Empathy study shows, that in the midst of corona crisis the Finns express mostly positive emotions toward their work. The most common feeling is contentment, which does not, however, motivate people to participate or to take action.
”Finland through the eyes of empathy” is a series of studies, where today’s published topic reveals citizens’ emotions in relation to their own work. The sample represents the Finnish population of 18-years or older. The study has been conducted in collaboration between the empathy analytics company NayaDaya Inc., YouGov and Statista. S-group has supported the empathy study.
Over 60 percent of the Finns express positive emotions toward their own work. The most common positive emotions among the working population are contentment (18 %) and interest (11 %). The most common negative emotion is disappointment (10 %).
”Contentment is a sign of met expectations as well as familiar and safe circumstances which require little effort from our part. There the most common effect on our behavior is a ”do nothing” attitude. Interest, on the other hand, engages and motivates us toward action – the emotion is connected to possibilites we feel are within our own reach. Broken promises and undelivered hopes, however, lead to disappointment. They are experiences, which shred our self-confidence and cripple us” describes Timo Salomäki, Head of Global Growth at NayaDaya Inc.
Based on the study, slightly over one third of the workforce can be described as loyal and participating in relation to their work. The higher income levels tend to correlate with higher positive engagement in the work. In a group where the average annual income per household is under 27 000 euros, 27 percent is positively engaged in their work. If the annual income is between 27 000 and 67 500 euros, the respective percentage is 38. Among those whose annual income level per household is 67 500 euros or more, 42 percent can be described as loyals and participating – the positively engaged.
Work related negative experiences are most often expressed as disappointment among both the blue and white collar employees. Entrepreneurs, however, typically experience fear, but they also experience more often pride and shame. The emotions experienced by the entrepreneurs reflect the risks and uncertainty as well as the personal relationship to success and failure that are linked to entrepreneurship. The respondents rarely experience shame (2 %) in relation to their work. Students are ashamed of their work (7 %) more often than the others.
Among those who are included in the working population, 14 percent express no emotions toward their own work. In practice, lack of emotions means insignificance. This is the case with up to one forth of those in the lowest income group. Overall, the aggregated sum of emotions causing crippling and avoidance effects along with insignificance is almost 60 percent. “This result means that within our workforce, six people out of ten feel no engaging emotions toward their work – not even anger or hate which would at least generate some resistance”, states Salomäki.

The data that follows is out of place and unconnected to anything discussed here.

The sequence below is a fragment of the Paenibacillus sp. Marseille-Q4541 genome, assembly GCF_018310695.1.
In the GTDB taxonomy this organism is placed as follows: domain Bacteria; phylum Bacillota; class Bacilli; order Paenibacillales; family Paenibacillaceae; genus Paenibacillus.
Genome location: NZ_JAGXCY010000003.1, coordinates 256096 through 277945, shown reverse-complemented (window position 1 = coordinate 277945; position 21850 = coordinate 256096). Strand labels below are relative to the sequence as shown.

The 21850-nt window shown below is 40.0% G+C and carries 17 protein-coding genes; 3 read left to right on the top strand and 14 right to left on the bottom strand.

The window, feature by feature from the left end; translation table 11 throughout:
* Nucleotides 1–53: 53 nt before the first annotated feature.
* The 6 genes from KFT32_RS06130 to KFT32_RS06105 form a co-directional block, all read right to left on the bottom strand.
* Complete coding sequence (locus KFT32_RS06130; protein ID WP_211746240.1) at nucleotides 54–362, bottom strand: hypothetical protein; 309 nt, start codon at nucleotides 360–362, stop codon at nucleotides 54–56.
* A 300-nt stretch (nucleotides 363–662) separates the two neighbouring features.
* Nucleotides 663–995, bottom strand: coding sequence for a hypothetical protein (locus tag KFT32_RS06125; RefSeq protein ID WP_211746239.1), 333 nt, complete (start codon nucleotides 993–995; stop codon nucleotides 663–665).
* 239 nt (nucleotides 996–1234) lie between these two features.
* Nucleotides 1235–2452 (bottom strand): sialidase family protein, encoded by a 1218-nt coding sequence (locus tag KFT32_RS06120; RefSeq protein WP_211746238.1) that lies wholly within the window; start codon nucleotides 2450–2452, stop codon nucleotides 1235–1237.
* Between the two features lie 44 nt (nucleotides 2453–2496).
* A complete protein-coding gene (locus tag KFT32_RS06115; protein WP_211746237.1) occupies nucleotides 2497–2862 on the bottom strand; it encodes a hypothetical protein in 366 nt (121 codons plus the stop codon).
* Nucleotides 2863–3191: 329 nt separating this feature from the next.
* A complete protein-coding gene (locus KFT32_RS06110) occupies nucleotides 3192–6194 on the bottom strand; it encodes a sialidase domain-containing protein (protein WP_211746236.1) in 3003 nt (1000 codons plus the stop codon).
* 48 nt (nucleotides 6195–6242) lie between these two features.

”Even though the pandemic is hitting the society with devastating force, most of the Finns find calmness in their work. It looks like most of the respondents do not have any work related worries. Based on the study results we are soon going to publish, a similar relation seems to exist in relation to respondents’ own finances and health as well. Naturally, this is not the case with everyone and there are professional fields, such as nurses, whose anguish we already have identified in our previous studies”, says Timo Järvinen, CEO at NayaDaya inc.
While the results are mainly positive, they still invite us to deliberate a bit deeper. “Contentment brings stagnation, not active change. We all need the rest and recovery, but contentment by itself does not revive innovation or solve the challenges Finland and the rest of the world are facing. Where can we find ‘sisu’ – the Finnish endless perseverance and ‘die-hard’ attitude – and the passion and engagement with which we can build the wellbeing for the future?” asks Järvinen.
Facts about the study
Emotion data was collected 25.-27.11.2020 through the YouGov online-panel
The quota sampling was implemented on the basis of age, gender, and location to represent the Finnish population of 18-years or older
Other variables are age, gender, location, family life stage, urbanization, income level, professional field, education, social media usage, supervisory position, and political party preference
For the overall result (N=1002) the average margin of error is approximately ±2,8 percentage
The data was analyzed with the NayaDaya® Empathy Analytics, based on scientific theory, University of Geneva research, and algorithm which predicts behavior and engagement
Timo Järvinen, CEO, NayaDaya Inc., firstname.lastname@example.org, tel. +358 40 505 7745
Timo Salomäki, Head of Global Growth, NayaDaya Inc., email@example.com, tel. +358 40 709 2399
NayaDaya Inc. is an empathy analytics company that reveals the way emotions and behavior interact with phenomena and brands. Through data, insight, empathy, and impact, we empower organizations, authorities, brands, and leaders to strive for a sustainable change. If you respect science, empathy, and data, we would love to discuss with you. News and further information: https://www.nayadaya.com